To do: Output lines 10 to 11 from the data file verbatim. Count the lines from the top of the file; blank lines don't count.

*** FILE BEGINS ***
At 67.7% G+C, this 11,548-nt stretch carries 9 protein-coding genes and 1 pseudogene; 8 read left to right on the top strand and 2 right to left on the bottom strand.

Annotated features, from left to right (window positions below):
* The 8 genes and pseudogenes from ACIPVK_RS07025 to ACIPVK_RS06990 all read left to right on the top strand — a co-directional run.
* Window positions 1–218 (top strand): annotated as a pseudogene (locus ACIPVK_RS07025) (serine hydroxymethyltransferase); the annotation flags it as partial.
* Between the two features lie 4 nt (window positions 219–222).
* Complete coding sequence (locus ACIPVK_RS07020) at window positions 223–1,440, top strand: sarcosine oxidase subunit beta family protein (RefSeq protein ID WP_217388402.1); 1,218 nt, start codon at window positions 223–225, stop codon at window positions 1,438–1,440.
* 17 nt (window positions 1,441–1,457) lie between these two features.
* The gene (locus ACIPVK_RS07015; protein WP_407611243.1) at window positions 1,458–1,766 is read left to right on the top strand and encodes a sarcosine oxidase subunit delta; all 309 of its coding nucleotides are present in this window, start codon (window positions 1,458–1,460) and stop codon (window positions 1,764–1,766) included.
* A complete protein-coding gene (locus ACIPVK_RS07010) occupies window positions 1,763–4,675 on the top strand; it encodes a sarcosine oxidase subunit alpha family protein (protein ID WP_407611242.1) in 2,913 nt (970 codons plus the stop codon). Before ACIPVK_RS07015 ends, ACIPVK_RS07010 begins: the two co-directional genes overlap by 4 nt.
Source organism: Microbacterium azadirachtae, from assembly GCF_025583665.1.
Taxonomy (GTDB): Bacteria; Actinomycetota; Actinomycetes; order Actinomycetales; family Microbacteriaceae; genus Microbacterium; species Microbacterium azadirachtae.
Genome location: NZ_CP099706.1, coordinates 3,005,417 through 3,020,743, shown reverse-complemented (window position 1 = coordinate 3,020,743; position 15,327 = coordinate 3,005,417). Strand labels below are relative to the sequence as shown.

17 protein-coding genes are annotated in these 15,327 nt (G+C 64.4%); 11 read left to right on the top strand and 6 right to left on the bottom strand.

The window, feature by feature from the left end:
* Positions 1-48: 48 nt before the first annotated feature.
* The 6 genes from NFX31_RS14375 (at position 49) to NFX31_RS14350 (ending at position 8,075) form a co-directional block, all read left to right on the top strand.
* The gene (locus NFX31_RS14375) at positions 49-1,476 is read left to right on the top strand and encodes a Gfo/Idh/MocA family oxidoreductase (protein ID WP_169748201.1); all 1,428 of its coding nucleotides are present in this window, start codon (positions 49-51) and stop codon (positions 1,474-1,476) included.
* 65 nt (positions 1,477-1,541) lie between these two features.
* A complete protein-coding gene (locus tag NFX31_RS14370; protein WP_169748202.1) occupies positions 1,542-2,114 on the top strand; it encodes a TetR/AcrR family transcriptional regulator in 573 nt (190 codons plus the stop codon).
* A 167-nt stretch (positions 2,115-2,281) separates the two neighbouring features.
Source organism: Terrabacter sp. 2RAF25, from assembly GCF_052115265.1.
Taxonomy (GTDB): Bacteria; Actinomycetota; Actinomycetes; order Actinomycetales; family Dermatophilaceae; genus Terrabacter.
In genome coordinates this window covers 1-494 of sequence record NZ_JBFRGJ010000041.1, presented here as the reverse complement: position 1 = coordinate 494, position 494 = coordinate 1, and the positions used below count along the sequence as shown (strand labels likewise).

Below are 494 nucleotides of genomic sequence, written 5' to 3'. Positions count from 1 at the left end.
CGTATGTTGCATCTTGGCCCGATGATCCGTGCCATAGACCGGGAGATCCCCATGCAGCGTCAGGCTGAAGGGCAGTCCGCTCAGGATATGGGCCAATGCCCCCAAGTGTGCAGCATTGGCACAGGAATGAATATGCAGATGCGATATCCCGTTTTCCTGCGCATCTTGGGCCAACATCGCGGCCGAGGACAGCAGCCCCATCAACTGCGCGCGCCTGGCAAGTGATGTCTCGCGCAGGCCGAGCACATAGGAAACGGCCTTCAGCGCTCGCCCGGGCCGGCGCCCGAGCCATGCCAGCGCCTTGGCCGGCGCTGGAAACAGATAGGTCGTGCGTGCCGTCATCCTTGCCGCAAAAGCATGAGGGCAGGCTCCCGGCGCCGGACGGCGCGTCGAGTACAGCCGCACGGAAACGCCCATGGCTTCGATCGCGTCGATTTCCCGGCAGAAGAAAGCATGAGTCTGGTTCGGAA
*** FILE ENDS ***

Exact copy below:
Source organism: Microbacterium azadirachtae, from assembly GCF_025583665.1.
Taxonomy (GTDB): Bacteria; Actinomycetota; Actinomycetes; order Actinomycetales; family Microbacteriaceae; genus Microbacterium; species Microbacterium azadirachtae.